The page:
By product of oil and gas extraction, OPW is considered as an alternative to irrigate the fields during the drought season in the Cawelo district. This has raised the suspicions amongst the environmentalists, who worry about the fields and crops being enriched in salt and boron. Even though these elements are found in abundance in diluted OPW, their concentrations are still regarded as safe for consumption.
A recent study conducted by researchers from Duke University has regarded the use of diluted OPW completely safe for the fields and the crop. Avner Vengosh, who is one of the authors of the study, said that they did not find any traces of harmful metals and radioactivity in their sample of crops.
Even if boron and salts start accumulating in the soil beyond safe levels, farmers can always opt for a boron-resistant crop. Mixing OPW with more proportion of freshwater can also reduce the chances of harmful elements concentrating within the soil and the crop. This recent study can help dissipate fears regarding the use of OPW in the fields. Using diluted OPW to water the fields can prove to be the most efficient usage of resources, leaving more groundwater supply for drinking purposes.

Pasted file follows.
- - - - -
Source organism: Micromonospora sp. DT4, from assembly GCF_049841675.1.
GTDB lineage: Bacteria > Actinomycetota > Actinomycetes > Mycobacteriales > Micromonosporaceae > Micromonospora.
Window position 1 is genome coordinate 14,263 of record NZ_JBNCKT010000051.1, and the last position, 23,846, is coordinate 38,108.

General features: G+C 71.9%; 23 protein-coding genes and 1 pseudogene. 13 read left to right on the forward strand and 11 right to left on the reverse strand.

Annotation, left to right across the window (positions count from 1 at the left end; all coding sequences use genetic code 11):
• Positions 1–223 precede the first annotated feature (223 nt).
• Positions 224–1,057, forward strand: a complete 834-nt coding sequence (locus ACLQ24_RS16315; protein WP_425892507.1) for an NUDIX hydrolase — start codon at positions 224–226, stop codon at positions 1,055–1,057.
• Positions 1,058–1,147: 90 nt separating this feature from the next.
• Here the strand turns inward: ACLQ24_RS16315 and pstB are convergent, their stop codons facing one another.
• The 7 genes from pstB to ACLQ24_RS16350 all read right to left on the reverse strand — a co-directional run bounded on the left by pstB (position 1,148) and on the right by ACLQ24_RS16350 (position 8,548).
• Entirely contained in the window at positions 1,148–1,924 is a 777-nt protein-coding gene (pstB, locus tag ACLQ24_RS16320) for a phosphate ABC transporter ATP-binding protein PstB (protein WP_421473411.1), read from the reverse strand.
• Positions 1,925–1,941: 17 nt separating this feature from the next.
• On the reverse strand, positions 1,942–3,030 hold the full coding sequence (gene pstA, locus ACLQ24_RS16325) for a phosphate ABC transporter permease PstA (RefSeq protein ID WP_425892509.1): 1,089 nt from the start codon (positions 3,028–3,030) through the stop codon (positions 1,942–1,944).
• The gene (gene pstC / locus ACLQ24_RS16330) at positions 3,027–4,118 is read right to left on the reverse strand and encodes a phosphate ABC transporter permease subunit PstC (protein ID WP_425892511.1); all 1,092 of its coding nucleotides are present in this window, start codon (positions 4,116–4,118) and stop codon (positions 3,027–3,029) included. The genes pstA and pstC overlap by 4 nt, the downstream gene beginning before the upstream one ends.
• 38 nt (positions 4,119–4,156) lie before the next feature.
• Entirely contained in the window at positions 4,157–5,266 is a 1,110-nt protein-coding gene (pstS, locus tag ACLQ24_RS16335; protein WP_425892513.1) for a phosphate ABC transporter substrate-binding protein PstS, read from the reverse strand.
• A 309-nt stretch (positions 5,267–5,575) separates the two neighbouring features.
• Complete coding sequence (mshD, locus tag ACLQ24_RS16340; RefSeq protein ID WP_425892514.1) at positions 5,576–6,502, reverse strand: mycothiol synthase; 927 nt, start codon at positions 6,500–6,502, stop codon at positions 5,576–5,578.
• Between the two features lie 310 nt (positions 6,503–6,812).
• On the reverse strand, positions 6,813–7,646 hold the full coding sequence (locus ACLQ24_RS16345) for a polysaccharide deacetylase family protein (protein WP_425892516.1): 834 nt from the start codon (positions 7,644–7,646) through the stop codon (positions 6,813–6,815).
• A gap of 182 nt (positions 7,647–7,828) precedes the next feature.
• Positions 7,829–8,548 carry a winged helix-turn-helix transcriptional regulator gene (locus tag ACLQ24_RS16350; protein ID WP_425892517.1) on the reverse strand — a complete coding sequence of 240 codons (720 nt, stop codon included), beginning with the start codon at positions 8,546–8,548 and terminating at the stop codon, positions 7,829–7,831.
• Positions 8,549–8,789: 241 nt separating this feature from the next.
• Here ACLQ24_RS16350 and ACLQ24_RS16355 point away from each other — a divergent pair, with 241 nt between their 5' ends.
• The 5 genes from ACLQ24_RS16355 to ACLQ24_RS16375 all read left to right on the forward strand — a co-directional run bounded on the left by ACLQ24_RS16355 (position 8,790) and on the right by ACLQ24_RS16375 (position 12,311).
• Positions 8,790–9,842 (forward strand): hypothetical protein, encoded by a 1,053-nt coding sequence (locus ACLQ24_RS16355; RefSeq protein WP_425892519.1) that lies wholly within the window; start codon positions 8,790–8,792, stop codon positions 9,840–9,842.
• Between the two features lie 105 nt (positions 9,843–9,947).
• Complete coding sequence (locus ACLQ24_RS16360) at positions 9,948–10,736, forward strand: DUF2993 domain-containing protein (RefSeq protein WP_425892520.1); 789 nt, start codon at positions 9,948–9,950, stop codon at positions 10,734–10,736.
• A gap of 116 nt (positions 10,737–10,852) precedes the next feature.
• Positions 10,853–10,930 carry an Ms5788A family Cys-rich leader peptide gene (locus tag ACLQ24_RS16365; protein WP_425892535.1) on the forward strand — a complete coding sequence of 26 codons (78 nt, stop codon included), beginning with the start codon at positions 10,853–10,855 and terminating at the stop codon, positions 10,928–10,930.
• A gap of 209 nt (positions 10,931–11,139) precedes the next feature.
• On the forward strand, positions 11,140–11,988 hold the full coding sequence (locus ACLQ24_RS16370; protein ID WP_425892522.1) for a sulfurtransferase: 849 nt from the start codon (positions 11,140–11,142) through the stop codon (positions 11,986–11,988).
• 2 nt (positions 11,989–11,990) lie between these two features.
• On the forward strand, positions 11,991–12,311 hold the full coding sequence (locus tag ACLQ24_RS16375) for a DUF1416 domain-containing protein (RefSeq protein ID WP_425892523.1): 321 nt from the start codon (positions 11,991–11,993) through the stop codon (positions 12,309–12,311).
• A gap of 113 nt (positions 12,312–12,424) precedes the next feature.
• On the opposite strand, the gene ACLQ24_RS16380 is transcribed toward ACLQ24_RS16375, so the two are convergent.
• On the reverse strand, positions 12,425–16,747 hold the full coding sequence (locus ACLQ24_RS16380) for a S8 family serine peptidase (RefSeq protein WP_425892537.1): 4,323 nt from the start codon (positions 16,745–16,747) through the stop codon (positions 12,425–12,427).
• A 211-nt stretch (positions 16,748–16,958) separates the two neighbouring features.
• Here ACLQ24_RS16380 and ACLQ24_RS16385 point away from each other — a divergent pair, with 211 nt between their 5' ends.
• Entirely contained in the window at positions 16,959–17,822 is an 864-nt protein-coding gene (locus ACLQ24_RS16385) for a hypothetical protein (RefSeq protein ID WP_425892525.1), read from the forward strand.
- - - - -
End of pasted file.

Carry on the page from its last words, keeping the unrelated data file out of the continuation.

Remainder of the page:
However, the soil that was tested was from the fields that utilized OPW from certain oilfields, and the composition of OPW varies from the oilfield to oilfield. This means that results produced from the research are not generic, and can only be applied to the fields from which the samples were taken. To determine how safe OPW is for irrigating a particular field will require a sample from that specific field.
Andrew J Kondash et al, The impact of using low-saline oilfield produced water for irrigation on water and soil quality in California, Science of The Total Environment (2020). DOI: 10.1016/j.scitotenv.2020.139392